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Real estate: Who pays what when buying a home?

Real estate: Who pays what when buying a home?

Whether you are buying or selling real estate, you will inevitably have to bear various ancillary costs. The key is to determine which ones are your responsibility, in order to anticipate the amount of the envelope to be provided and not to be taken aback.

Buyer's side

The buyer logically bears very heavy costs during a real estate transaction since, in addition to the price of the property, he must pay what are unfairly called “notary fees”. In reality, these costs essentially consist of various taxes levied on behalf of the State (transfer duties, disbursements, land publication, etc.), while a small part actually goes to the notary (emoluments). The addition represents between 7 and 8% of the sale price in old real estate, against 2 to 3% if you opt for the new market.

Although this is very rare, be aware that you can make an agreement with the seller to pay the notary fees. But you will have to be very convincing, especially since the latter also bears his share of bills.

On the seller's side

Multiple costs indeed reduce the gain made during a real estate sale, without even counting the possible penalties for early repayment of the credit which was used to finance this property (limited to 3% of the capital remaining due since 1999) .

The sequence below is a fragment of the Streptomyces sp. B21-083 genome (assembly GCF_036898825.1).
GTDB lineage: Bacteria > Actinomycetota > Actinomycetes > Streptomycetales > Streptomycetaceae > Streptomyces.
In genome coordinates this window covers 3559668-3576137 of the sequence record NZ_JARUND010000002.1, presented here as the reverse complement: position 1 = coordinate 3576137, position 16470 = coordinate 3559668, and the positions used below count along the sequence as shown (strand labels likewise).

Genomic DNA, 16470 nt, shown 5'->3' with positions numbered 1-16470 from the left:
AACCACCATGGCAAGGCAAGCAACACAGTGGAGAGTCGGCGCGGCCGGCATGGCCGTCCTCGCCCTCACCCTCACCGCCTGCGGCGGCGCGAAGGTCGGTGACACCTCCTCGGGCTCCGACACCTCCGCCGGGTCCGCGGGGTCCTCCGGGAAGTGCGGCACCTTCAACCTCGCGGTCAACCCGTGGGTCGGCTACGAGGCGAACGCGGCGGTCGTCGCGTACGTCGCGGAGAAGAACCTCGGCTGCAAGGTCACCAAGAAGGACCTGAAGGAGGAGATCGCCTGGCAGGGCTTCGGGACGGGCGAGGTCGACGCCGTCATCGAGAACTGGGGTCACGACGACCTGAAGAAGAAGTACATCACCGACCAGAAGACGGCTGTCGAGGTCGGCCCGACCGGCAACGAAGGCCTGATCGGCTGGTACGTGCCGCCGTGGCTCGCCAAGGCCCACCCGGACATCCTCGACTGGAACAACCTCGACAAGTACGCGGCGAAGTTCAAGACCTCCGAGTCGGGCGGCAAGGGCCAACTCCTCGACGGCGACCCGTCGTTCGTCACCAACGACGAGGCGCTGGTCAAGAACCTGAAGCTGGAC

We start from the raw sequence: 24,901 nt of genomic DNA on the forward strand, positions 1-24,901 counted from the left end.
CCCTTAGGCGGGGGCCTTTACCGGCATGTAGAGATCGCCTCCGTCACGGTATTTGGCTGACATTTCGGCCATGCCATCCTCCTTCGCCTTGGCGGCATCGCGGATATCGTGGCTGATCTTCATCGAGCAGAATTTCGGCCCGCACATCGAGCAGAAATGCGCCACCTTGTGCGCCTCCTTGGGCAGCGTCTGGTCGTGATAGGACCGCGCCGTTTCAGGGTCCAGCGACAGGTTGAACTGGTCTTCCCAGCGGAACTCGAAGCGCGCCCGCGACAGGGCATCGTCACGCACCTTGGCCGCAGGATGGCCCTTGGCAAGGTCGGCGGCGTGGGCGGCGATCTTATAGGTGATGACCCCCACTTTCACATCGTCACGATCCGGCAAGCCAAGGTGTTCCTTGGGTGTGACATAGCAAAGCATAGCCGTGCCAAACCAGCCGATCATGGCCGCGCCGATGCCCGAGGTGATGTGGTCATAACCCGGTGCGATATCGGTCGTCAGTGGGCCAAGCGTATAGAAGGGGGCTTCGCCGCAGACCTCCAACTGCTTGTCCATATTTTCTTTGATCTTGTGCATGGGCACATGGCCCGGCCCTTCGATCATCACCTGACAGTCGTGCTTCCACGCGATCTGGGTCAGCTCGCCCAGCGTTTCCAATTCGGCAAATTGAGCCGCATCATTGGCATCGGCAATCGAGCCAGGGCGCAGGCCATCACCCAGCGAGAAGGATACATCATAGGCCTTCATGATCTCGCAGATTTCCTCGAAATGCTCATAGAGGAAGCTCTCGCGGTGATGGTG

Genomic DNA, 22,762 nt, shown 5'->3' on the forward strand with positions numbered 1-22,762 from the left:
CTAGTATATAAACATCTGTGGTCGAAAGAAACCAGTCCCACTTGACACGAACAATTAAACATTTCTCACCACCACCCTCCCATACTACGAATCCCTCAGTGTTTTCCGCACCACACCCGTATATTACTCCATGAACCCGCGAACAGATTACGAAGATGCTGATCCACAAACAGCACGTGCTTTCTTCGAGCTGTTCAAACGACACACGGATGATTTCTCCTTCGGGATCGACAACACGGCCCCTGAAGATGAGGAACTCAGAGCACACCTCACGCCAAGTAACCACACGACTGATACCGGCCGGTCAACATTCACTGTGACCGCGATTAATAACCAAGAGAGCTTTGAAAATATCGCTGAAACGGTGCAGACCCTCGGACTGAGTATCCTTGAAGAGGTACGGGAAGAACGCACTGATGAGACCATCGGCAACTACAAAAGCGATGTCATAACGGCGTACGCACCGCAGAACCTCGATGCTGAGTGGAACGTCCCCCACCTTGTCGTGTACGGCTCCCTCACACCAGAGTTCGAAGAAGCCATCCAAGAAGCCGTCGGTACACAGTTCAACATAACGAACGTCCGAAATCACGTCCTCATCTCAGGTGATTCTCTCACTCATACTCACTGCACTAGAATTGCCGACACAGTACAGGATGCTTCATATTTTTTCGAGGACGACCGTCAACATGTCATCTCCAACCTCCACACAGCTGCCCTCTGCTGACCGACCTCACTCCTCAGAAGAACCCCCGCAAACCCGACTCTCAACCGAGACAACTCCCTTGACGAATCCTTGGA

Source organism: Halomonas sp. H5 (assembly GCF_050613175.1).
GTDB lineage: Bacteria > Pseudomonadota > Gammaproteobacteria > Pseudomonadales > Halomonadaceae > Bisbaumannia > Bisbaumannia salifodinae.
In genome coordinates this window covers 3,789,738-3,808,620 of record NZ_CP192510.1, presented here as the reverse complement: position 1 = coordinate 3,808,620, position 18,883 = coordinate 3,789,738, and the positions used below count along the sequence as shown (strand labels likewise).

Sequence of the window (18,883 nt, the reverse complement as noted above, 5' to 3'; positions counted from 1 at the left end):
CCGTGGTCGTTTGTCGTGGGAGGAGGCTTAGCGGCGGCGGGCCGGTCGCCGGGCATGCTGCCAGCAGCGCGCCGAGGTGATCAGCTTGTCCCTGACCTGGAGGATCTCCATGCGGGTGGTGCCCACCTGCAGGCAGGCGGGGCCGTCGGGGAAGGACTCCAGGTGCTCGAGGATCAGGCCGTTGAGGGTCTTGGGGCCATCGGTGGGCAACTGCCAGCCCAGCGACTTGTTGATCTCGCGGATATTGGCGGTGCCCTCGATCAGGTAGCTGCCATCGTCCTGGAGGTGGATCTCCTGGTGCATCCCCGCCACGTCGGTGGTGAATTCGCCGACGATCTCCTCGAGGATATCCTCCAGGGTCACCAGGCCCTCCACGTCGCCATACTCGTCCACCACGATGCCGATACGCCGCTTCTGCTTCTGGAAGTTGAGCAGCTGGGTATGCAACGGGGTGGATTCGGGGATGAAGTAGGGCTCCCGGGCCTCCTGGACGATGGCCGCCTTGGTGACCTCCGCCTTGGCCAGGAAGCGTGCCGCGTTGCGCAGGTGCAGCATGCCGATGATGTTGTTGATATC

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At a minimum, the seller must pay several hundred euros to have all the mandatory diagnostics imposed by law carried out. Similarly, if the accommodation is located in a condominium, it will be necessary to provide the notary with a "dated statement" summarizing all the charges related to this lot and the amount of which has been capped at 380 euros since 2020.

Moreover, if you use a real estate agency, it will in principle be up to you to pay their fees (between 4 and 8% of the sale price). That said, nothing prevents you from agreeing with the buyer for half and half support. In all cases, the agency's mandate must clearly indicate who is responsible for paying the commission.

In practice, owners are often tempted to overestimate the value of their property to compensate for the cost of the intermediary's commission. A strategy with lower costs but which presents the risk of lengthening the transfer times by discouraging potential buyers and increasing price negotiations.

A pro rata distribution

Owning a property necessarily entails a certain number of annual costs. In the event of a sale during the year, it is then customary for the buyer to bear part of these costs. But be careful to negotiate it with the other party from the start.

On the local tax side, the housing tax and the property tax can thus be the subject of a “pro rata temporis” clause, specified from the compromise and reaffirmed in the authentic deed of sale. It then means that everyone assumes these costs according to the time spent in the accommodation during the year concerned. In the event of a co-ownership, it is in principle up to the seller and current owner to assume the costs of the trustee's last call for funds. Nevertheless, a pro rata distribution can, here again, be agreed with the buyer.

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